The White Sox bullpen hollered at him, and the fans at U.S. Cellular Field stood and cheered as Casper Wells jogged to the dugout. They knew Wells had just saved the game, but he didn’t.
Wells reached over the left-field wall to rob Reed Johnson of a game-tying home run in the eighth inning Sunday in a 3-1 White Sox win against Atlanta. Despite the ovation he received, Wells didn’t know the ball would have gone over the fence until he saw the replay.
“I didn't know at first,” Wells said. “I was just glad I caught it, you know. And then I saw the replay and I was like, ‘Wow, that, you know, that was really special.’ I never did anything like that before.”
He was also clueless to his position on the field as he ran back on Johnson’s line drive, not knowing he was about to smack into the wall just to the right of the Sox bullpen.
“I didn't think the ball was going to carry as much,” said Wells, who saved reliever Nate Jones from blowing the lead. “He kind of hit it and I just started tracking it. I didn't really have time to feel out for where the warning track was or anything. I just kind of jumped and luckily I had enough room to work with."
Wells suspected he had a couple marks on his back from the chain-link fence he met by surprise. After a rather sloppy first half of the season on defense, the Sox (39-56) turned heads on several plays Sunday, including Jeff Keppinger’s diving stop that saved at least one run in the third.
“You can go through slumps defensively, but I see our team more like we played today than I do what was happening in the first half,” Sox manager Robin Ventura said.
The Sox defense made up for the Braves’ 9-5 advantage in hits. All nine came off Sox starter Jose Quintana, who also walked three and hit a batter in 5 2/3 innings. But he gave up just on run, thanks largely to Keppinger’s diving play.
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With the bases loaded and two outs in the third, Atlanta’s Brian McCann hit a hard grounder headed for right field. But Keppinger made a diving stop and threw to first from his knees to save a run, if not two.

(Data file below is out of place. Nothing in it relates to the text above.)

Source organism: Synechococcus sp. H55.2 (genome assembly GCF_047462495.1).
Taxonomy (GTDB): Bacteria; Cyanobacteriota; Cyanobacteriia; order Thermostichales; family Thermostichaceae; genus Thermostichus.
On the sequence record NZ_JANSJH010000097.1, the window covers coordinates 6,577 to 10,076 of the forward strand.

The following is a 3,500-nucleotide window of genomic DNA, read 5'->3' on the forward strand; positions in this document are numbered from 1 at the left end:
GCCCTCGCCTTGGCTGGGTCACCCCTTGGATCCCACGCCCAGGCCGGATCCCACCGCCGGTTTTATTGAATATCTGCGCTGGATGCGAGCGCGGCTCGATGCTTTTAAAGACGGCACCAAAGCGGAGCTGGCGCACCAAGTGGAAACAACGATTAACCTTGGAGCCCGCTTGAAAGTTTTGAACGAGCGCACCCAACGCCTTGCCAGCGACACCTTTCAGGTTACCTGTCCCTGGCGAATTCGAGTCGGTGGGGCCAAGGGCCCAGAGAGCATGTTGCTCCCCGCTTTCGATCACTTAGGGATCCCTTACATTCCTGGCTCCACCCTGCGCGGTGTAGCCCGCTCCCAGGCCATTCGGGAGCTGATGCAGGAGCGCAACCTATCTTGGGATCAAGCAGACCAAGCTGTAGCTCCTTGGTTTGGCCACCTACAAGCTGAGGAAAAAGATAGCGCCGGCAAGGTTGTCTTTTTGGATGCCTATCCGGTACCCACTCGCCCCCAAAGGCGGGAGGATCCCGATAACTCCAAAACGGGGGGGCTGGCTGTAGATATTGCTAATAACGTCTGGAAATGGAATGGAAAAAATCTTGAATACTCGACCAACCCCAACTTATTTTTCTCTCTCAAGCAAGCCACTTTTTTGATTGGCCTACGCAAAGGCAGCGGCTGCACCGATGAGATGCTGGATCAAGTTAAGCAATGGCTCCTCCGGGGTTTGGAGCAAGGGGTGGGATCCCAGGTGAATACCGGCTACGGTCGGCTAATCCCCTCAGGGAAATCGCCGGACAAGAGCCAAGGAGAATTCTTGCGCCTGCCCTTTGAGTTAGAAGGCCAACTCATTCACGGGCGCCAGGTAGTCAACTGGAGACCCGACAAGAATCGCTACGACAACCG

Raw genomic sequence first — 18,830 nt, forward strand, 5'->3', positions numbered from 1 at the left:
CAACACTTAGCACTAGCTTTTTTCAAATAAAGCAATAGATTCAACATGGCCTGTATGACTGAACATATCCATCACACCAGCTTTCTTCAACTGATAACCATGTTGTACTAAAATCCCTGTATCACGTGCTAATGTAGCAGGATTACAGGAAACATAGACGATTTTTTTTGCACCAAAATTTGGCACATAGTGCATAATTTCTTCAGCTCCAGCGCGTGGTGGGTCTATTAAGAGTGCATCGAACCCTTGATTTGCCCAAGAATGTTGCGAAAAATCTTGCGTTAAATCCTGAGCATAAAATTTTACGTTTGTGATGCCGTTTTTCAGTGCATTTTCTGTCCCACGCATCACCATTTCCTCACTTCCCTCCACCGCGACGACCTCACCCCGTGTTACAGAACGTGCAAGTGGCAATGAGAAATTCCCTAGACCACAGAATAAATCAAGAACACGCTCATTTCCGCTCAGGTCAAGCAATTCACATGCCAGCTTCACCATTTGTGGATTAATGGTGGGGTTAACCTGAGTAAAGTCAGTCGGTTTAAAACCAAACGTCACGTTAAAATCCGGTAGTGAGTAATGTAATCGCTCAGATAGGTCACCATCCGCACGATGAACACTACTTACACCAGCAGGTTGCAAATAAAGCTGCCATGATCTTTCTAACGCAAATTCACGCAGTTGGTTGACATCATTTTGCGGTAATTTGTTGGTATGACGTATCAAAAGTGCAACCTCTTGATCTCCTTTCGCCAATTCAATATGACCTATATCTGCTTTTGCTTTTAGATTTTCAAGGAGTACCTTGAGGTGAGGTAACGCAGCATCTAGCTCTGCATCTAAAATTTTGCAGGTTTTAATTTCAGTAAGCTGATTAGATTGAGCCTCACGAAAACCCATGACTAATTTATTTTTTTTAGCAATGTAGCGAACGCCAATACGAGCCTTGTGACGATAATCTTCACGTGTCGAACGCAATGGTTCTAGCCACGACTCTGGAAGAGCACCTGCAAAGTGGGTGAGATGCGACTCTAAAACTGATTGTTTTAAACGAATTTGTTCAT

"It was incredible,” Quintana said through translator and Sox coach Lino Diaz. “These things, they don't happen all the time. And the fact they happened today when [I] needed them, [I] got help from very good defense today.”
He had luck on his side, too. An inning before Keppinger’s diving play, the Braves (55-43) had the bases loaded with one out. Johnson scorched a line drive, but it went right to shortstop Alexei Ramirez, who caught it and threw to second to easily double off McCann.
The Sox made the most of their five hits, scoring on singles by Adam Dunn and Alex Rios and a sacrifice fly by Dayan Viciedo, all against Atlanta starter Mike Minor.
Atlanta scored its only run on Evan Gattis’ two-out single in the fifth.
Addison Reed pitched a 1-2-3 ninth for his 25th save.
- Quintana cramped up in the fifth, prompting a visit from Ventura and the Sox medical staff. He worked through the inning before being removed in the sixth.
“It was just one of those where you want to make sure he’s not trying to overcompensate and hurt himself in other ways,” Ventura said. “But he was fine. He tried to gut through it and he wasn’t able to do it. At that time you couldn’t chance it.”
Quintana said it was the first time he cramped up during a game.
“When I have another day start, I definitely have to hydrate more and look for a way [to hydrate] more than drinking water,” he said.
- Braves’ catcher Gerald Laird suffered a left hand contusion after being hit by a pitch in the fourth. X-rays were negative. He left the game for a pinch-runner.
- Alex Rios stole his 20th base of the season, giving him five 20-steal seasons in his career.